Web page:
A single 10-inch diameter drain of heavy gauge, coated metal or PVC pie is normally used to maintain water level and drain a commercial pond.
The drain normally is extended into the pond and past the outside levee toe by at least five feet. A perimeter drainage system should be constructed to receive effluent and to prevent water from collecting outside levees.
The ideal number of fish per hectare, according to the officer, is 20,000 tails in still water and 50,000 tails or more per hectare for a pond with running water or efficient aeration system.
He said in a year, each pond could have two to three cycles, depending on the intensity of feeding and the size of the catfish.
“A farmer may harvest the fish after four to six months. But normally, each cycle takes four months when the size of the fish is ideal for most consumers.”
“Most catfish lovers prefer smaller size — between two to three tails per kg though the fish may reach up to five kg per tail,” he said.
He said the wholesale (farmgate price) of cultured catfish is RM3.20 per kg while the market price is between RM5 and RM6 per kg.
So far in Sarawak farmers did not rear catfish all year round as they switched to other types of fish after every harvest, he added.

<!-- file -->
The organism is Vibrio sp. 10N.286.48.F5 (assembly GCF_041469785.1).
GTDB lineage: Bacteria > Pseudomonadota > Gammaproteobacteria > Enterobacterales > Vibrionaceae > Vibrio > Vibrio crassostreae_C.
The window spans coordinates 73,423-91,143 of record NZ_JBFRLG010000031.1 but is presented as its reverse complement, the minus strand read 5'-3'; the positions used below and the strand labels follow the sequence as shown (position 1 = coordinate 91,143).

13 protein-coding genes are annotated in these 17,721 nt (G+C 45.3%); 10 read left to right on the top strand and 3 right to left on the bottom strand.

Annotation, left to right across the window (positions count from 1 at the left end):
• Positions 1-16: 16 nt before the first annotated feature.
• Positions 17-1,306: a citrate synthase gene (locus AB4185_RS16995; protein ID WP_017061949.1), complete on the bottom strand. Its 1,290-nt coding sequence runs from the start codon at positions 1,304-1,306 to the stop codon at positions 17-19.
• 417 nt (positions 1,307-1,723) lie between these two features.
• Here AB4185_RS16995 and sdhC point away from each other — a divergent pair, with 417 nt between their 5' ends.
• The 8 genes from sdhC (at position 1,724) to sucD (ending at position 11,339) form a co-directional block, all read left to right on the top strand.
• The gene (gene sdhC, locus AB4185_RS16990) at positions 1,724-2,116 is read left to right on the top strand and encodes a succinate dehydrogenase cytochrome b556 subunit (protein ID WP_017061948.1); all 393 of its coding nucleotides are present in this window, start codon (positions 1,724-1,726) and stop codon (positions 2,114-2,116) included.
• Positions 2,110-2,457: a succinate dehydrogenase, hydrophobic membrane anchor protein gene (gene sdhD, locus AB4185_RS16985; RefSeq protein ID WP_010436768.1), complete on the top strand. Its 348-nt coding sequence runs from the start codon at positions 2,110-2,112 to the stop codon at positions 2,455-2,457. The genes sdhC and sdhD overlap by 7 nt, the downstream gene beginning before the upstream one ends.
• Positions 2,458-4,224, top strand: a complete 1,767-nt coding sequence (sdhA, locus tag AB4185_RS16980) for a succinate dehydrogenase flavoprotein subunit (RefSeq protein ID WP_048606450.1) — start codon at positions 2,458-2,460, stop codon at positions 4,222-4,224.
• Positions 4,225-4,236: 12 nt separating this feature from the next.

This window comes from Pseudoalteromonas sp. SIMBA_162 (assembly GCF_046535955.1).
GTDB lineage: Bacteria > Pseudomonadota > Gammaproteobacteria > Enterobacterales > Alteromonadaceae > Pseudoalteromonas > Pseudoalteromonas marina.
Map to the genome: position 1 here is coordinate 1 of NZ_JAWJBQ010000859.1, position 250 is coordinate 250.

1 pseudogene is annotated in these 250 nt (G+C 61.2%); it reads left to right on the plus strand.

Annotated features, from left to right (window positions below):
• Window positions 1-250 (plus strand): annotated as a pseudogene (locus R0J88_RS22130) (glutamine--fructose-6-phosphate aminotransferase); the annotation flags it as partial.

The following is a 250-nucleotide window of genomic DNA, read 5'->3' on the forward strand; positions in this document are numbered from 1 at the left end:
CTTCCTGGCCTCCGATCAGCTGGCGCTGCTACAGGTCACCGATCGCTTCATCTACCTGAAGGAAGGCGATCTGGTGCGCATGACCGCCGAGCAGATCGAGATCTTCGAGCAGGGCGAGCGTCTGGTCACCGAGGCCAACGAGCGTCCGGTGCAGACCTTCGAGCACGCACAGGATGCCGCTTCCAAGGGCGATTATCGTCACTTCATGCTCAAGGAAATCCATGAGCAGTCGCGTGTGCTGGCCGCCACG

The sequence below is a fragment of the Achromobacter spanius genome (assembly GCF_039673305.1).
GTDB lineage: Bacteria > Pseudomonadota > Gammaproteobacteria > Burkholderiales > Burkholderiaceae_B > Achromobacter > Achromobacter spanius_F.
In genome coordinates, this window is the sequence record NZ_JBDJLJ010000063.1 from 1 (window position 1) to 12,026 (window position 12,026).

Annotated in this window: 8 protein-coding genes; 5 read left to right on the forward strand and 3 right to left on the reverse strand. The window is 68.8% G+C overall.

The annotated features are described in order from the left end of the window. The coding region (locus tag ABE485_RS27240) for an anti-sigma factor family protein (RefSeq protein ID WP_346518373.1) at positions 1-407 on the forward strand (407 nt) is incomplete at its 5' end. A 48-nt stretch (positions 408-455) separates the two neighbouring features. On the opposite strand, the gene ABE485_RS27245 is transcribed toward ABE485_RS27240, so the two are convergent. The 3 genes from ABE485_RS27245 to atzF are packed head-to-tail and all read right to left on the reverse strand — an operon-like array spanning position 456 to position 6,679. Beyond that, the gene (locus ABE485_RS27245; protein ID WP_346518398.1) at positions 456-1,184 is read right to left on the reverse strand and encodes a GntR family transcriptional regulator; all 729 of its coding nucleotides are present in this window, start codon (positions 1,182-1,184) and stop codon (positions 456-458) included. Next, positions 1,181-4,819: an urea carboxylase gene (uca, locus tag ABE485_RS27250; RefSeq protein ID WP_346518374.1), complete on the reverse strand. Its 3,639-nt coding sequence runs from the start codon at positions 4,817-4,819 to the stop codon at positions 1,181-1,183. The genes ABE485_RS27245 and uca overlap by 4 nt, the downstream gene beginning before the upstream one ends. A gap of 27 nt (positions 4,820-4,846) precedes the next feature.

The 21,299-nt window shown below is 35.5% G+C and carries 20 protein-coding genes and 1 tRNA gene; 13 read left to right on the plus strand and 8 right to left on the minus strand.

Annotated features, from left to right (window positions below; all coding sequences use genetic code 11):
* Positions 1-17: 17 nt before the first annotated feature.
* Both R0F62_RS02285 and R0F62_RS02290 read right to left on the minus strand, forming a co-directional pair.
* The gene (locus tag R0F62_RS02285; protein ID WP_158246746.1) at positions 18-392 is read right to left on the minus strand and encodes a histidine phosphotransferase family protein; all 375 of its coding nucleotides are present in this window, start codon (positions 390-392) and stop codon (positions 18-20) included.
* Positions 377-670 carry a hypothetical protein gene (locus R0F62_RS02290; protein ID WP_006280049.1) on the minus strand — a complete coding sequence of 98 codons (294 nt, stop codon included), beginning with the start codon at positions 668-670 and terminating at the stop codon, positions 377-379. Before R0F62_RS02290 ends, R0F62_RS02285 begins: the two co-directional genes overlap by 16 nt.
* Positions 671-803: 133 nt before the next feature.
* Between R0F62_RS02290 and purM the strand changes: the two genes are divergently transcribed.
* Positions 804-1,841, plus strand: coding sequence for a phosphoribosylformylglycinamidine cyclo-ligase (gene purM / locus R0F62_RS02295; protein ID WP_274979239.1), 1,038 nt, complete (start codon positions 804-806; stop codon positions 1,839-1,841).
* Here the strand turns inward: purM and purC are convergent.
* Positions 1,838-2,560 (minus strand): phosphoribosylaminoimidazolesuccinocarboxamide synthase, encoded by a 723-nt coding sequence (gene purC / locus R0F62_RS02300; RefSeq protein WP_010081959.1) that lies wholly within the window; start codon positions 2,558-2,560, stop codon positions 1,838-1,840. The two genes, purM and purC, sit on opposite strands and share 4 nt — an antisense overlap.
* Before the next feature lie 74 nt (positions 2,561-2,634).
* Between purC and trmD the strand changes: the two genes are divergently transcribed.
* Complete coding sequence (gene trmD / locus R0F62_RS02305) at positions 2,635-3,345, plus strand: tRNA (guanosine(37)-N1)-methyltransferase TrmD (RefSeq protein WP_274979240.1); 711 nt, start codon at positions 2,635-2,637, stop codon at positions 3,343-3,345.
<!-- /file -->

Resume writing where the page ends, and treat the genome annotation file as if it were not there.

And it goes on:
However, he believed catfish culture was lucrative even if it goes through three cycles in a year, as each cycle is able to produce between 10 and 20 tonnes.
Catfish cultured in Sarawak, and Kuching in particular, are sold fresh in the market for household consumption, although in Peninsular Malaysia the fish is also processed or canned.
MAIS Food Industries Sdn Bhd, a wholly-owned subsidiary of Selangor Agricultural Development Corporation, is one of those companies that process catfish.
A Bernama report on Dec 17 reported that the company was currently producing one tonne of smoked catfish daily, generating an income to the tune of RM20,000 per day. The processed fish is sold in 500gm packs under the ‘Al-Misbah’ brand name in several flavours, including teriyaki sauce, pepper sauce, spicy sambal, hot curry and spicy tom yam.
Catfish might be getting scarcer in our streams and rivers nowadays but they are abundant in the ponds of fish farms as this once humble fish finds its niche in commercial farming.